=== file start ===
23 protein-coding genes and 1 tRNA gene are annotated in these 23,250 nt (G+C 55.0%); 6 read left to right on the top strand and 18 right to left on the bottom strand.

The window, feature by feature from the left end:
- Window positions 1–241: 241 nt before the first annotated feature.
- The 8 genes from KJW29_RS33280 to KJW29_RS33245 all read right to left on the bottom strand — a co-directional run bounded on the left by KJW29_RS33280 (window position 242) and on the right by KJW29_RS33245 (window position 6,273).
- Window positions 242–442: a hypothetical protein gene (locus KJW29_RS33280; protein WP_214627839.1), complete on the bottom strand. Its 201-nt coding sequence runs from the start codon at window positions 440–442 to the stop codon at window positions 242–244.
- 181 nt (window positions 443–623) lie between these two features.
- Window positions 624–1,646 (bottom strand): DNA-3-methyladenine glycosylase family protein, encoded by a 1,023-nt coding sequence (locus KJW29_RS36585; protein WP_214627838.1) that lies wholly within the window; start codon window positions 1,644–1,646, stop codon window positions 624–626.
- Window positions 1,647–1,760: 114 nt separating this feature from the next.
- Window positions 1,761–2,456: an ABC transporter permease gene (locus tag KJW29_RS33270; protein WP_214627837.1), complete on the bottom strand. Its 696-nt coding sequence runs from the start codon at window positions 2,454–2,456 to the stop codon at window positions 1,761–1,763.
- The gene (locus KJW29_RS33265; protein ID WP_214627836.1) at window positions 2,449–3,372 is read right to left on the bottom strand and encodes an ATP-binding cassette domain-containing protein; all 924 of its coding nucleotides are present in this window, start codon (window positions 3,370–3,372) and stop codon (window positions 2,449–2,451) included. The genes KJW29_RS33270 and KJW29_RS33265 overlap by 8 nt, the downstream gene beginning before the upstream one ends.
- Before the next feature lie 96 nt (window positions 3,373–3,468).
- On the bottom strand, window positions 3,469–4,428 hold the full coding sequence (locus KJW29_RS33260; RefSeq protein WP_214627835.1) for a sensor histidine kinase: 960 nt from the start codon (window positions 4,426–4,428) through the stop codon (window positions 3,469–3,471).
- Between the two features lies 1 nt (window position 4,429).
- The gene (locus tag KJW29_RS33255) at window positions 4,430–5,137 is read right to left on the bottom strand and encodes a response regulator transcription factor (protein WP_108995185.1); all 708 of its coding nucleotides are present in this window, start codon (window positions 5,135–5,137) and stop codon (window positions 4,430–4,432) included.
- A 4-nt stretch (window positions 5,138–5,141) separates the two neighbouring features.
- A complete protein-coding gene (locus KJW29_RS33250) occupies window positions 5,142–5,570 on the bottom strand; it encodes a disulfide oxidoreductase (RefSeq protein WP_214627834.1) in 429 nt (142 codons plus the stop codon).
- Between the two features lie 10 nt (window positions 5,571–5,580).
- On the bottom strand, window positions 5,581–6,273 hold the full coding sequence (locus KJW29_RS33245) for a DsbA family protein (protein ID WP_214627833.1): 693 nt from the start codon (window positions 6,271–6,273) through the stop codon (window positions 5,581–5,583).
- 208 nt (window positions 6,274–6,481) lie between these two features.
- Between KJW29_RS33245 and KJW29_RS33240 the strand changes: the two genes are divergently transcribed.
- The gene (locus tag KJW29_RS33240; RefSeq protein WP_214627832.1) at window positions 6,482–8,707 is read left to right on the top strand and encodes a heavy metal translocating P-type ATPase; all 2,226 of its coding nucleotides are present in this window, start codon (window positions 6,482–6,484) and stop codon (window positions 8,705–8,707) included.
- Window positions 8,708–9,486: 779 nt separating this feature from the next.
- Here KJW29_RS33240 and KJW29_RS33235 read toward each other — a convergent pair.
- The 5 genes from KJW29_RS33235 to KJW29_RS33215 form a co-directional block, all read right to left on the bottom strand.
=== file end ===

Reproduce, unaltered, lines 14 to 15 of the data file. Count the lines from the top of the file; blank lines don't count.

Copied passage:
- The gene (locus tag KJW29_RS33255) at window positions 4,430–5,137 is read right to left on the bottom strand and encodes a response regulator transcription factor (protein WP_108995185.1); all 708 of its coding nucleotides are present in this window, start codon (window positions 5,135–5,137) and stop codon (window positions 4,430–4,432) included.
- A 4-nt stretch (window positions 5,138–5,141) separates the two neighbouring features.